Professor Lau Siu-kai, GBS, JP is one of those all-purpose, if red-tinged, establishment poodles whose profundities are dutifully reported by our unquestioning media. He features in two South China Morning Post reports today.
Here he is on page C3 warning of a middle-class backlash against welfare for the poor. He provides no definition of ‘middle class’ and no evidence of any substantial popular opposition to the use of plentiful revenues to help the disadvantaged. But the tycoon-bureaucrat nexus abhors the idea of sharing public wealth, and the prospect of a bourgeois insurrection against handouts fits in neatly with Financial Secretary John Tsang’s scare-stories of the aging population, the government running out of money, and so on. While the SCMP quotes his comments without offering an alternative view, skeptics will note that Lau was for a long time head of a Central Policy Unit with no known achievements to its name and was the guy who advised Beijing in mid-2003 to relax because the anti-government demonstration planned for July 1 would attract no more than 30,000 people, when well over 500,000 turned up.
And here he is on page A3 declaring that Beijing will not make concessions on political reform to pan-democrats as it fears a split among its own support base. As with his remarks on welfare, we need to take this with a pinch of salt. Lau owes his status as an ‘advisor’ to China (since when have Communists taken advice?) to his longstanding presence in the pre-2012 ‘elite’ that Beijing swept aside when it made CY Leung Chief Executive. This same milieu of bureaucrats, tycoons, shoe-shiners and has-beens – who essentially got the Big Lychee into today’s mess – stands to lose most from a more representative system of government. So Lau’s argument can be seen as self-serving and even disingenuous, but more likely wishful thinking. In Communist-Land, tails don’t wag dogs (give or take 2003); if Beijing calls up the anti-CY faction of its support base, and says ‘jump’, they will jump.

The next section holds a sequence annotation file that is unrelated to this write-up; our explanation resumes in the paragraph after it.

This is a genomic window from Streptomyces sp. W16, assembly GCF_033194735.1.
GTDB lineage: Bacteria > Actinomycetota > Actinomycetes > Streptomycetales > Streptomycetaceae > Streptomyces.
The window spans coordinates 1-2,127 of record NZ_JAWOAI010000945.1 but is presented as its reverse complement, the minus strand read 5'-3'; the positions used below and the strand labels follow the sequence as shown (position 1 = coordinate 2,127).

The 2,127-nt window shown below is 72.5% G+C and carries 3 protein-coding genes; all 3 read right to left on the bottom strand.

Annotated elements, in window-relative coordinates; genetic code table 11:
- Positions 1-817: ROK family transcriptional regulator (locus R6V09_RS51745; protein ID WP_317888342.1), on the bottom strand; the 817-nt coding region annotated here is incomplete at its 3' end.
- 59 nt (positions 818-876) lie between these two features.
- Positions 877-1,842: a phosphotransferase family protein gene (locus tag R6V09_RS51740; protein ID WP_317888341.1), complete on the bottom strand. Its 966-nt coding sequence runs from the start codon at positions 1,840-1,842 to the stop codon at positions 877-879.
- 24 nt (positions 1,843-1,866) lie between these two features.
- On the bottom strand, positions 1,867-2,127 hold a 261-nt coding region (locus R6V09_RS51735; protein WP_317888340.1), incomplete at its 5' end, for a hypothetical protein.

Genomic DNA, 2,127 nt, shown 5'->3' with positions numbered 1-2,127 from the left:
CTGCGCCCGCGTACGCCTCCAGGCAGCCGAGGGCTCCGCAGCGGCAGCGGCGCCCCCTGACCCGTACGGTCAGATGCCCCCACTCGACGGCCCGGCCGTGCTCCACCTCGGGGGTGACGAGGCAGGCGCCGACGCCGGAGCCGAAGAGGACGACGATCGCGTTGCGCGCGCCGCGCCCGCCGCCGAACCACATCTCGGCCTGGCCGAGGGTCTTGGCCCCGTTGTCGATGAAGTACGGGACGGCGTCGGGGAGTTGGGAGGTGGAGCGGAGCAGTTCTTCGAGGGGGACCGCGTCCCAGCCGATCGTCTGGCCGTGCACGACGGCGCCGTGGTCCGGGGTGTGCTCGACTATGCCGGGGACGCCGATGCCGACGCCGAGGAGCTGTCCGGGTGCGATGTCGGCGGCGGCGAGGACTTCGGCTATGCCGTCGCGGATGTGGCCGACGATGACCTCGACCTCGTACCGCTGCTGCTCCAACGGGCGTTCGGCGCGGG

But let’s take Lau at face value. Let’s suppose Beijing is panicking because a bunch of cartel-owning rent-seekers and their hangers-on are unhappy about blowing it and losing some influence. One depressingly predictable response would be to shore up the United Front by reining CY in and restoring tycoon-bureaucrat rule to some greater degree. But that would risk upsetting other members of the fold. The traditional loyalists of the DAB and leftist labour unions owe nothing to the aging property developers, ex-colonial civil servants and other ‘instant-noodle patriots’.
An alternative course of action would be for Chinese officials to engage in some lateral thinking. If part of the support base is unhappy and making trouble, why not fire it and hire a replacement? Deng Xiaoping and Marxist-trained contemporaries were besotted by Hong Kong’s tycoons, hilariously imagining that the city’s plutocrats created rather than skimmed off its wealth. Now that they surely know better, why not forget the tycoons and cultivate some other, bigger and probably more-deserving, ‘sectors’? For every worker, salaryman, professional, academic or entrepreneur ardently devoted to either the pro-Beijing or pro-dem camp, there must be half a dozen moderate undecideds waiting to be won over. If you want to marginalize the pro-dems, is it better to curry favour from a handful of ultra-rich or from a big chunk of the middle ground?
OK, so this is all day-dreaming aloud – but no more than Lau Siu-kai’s ramblings about middle-class backlashes and the need for Beijing to grovel to our redundant local oligarch old guard.